The Powers of Attorney Act 2003 (NSW) has attempted to address some of these issues as well. In particular, in the prescribed form, there are three alternative clauses as to when the EPOA is to become effective (either immediately after the attorney has accepted, on a specified date, or when the attorney considers that the principal needs assistance managing his or her affairs).23 The person making the EPOA must therefore give some thought as to when they want it to come into effect. If the third option is taken, and the principal disagrees with the attorney’s belief that the principal needs assistance, an application can be made to the Guardianship Tribunal for a review.24

The Powers of Attorney Act 2003 (NSW) also provides for greater review of both EPOAs made after the Act, and existing protected powers of attorney which were made prior to the operation of the new Act. Under the Act, the Guardianship Tribunal has powers to make a range of orders in relation to EPOAs, including:

  • removing the attorney
  • declaring the EPOA invalid
  • appointing a substitute attorney
  • varying the term of the power
  • declaring that the principal did or did not have the requisite mental capacity
  • directing the attorney to furnish accounts or lodge copies of records
  • requiring the attorney to submit a financial management plan.25

Interested persons who may make an application to Tribunal for review include:
  • an attorney
  • the principal
  • any person who is a guardian or an enduring guardian of the principal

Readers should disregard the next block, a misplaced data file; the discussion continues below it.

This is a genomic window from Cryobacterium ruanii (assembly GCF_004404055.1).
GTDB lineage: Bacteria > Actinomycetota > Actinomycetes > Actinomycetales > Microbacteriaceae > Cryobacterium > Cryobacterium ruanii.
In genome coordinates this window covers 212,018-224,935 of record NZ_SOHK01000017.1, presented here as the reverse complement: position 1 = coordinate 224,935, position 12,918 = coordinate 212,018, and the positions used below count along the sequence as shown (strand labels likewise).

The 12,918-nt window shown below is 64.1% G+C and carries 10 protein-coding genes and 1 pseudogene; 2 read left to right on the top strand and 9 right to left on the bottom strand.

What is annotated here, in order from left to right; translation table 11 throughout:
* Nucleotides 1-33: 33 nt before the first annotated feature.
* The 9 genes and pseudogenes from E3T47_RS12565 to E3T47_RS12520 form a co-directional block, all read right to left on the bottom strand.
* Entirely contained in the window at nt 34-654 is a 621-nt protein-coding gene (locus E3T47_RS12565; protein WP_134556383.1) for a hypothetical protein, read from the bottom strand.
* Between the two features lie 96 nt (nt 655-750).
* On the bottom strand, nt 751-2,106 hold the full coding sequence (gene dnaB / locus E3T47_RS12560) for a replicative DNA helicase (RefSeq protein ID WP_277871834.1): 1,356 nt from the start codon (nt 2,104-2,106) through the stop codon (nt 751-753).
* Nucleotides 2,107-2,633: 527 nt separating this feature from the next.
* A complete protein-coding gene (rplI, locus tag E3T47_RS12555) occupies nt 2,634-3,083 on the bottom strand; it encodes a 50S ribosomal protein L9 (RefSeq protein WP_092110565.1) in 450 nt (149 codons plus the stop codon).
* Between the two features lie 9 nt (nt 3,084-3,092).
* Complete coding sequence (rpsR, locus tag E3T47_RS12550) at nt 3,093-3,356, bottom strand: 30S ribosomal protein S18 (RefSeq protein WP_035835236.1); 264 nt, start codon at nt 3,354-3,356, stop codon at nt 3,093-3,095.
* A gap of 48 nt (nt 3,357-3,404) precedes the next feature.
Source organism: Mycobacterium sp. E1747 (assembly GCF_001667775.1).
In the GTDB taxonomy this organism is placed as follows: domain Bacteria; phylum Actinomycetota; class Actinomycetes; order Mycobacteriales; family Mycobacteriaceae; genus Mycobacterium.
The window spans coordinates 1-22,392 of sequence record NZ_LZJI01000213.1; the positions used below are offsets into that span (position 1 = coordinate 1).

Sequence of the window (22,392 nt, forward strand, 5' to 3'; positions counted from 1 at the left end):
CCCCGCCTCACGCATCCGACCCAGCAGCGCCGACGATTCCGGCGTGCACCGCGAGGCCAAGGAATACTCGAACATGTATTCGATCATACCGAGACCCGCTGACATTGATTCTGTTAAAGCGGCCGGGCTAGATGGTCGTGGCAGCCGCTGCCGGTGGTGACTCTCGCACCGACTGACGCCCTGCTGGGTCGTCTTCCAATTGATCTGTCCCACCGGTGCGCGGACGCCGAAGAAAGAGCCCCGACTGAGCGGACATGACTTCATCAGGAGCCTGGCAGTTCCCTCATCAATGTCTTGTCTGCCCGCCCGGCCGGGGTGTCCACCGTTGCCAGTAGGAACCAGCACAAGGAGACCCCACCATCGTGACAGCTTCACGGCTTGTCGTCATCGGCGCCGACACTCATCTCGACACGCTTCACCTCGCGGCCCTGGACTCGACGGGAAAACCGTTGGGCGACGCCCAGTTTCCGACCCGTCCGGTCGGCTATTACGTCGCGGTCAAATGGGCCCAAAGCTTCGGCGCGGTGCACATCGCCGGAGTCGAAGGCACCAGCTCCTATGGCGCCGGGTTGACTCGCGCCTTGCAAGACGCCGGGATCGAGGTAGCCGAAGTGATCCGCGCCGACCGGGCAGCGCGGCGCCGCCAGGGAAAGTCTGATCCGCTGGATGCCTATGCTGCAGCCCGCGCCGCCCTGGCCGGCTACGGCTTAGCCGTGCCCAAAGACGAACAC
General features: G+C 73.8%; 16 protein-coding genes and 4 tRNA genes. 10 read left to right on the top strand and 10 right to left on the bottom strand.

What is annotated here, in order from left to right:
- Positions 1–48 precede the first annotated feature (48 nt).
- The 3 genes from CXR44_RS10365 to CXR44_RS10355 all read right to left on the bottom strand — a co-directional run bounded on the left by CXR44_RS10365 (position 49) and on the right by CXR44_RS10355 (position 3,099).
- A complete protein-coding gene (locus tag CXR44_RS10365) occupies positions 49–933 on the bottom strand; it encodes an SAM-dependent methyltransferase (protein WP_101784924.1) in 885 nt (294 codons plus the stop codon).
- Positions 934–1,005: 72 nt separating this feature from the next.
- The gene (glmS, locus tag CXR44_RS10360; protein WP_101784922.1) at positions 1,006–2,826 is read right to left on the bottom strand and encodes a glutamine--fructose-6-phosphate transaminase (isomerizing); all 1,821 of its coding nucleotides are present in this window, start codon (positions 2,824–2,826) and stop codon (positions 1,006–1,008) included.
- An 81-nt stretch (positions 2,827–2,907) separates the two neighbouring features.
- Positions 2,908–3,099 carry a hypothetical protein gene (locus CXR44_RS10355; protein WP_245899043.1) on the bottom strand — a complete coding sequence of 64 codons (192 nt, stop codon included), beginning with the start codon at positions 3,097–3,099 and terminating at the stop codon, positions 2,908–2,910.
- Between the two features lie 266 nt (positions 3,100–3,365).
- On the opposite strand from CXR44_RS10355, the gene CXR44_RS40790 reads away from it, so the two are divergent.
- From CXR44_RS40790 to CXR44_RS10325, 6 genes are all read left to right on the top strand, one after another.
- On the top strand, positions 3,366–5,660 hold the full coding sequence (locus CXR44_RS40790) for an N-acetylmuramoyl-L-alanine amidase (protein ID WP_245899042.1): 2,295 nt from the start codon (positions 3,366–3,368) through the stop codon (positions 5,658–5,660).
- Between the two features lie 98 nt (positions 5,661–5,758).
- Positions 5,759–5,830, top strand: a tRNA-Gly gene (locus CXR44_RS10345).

• any other person who, in the opinion of the Tribunal, has a proper interest in the proceedings or a genuine concern for the welfare of the principal.26

As well as giving these review powers to the Guardianship Tribunal, the Act preserves and expands the role of the NSW Supreme Court in reviewing EPOAs. Appeals against decisions of the Tribunal in relation to questions of law can be made to the Supreme Court.27 An appeal may be made to the Administrative Decisions Tribunal against all other Guardianship Tribunal decisions.28

The two main issues regarding the accessibility of the Guardianship Tribunal relate to the right of representation in proceedings before the Tribunal, and the limitations of the review procedures of Tribunal decisions. These issues are dealt with more fully below, under Guardianship and Financial Management (see page 319).

The extension of the Guardianship Tribunal’s jurisdiction allows for a more accessible forum to review situations of potential abuse or maladministration by an appointed attorney. When considering a similar provision, the Queensland Law Reform Commission stated:

    The greater accessibility of the tribunal would prove to be a stronger protection for a person who has made an enduring power of attorney who may be vulnerable to abuse by a chosen decision-maker than measures such as requiring a higher degree of capacity or more stringent witnessing procedures which would reduce the availability of an enduring power to a significant number of people.29
Ellison, S, Schetzer, L, Mullins, Perry, J & Wong, K 2004, The legal needs of older people in NSW, Law and Justice Foundation of NSW, Sydney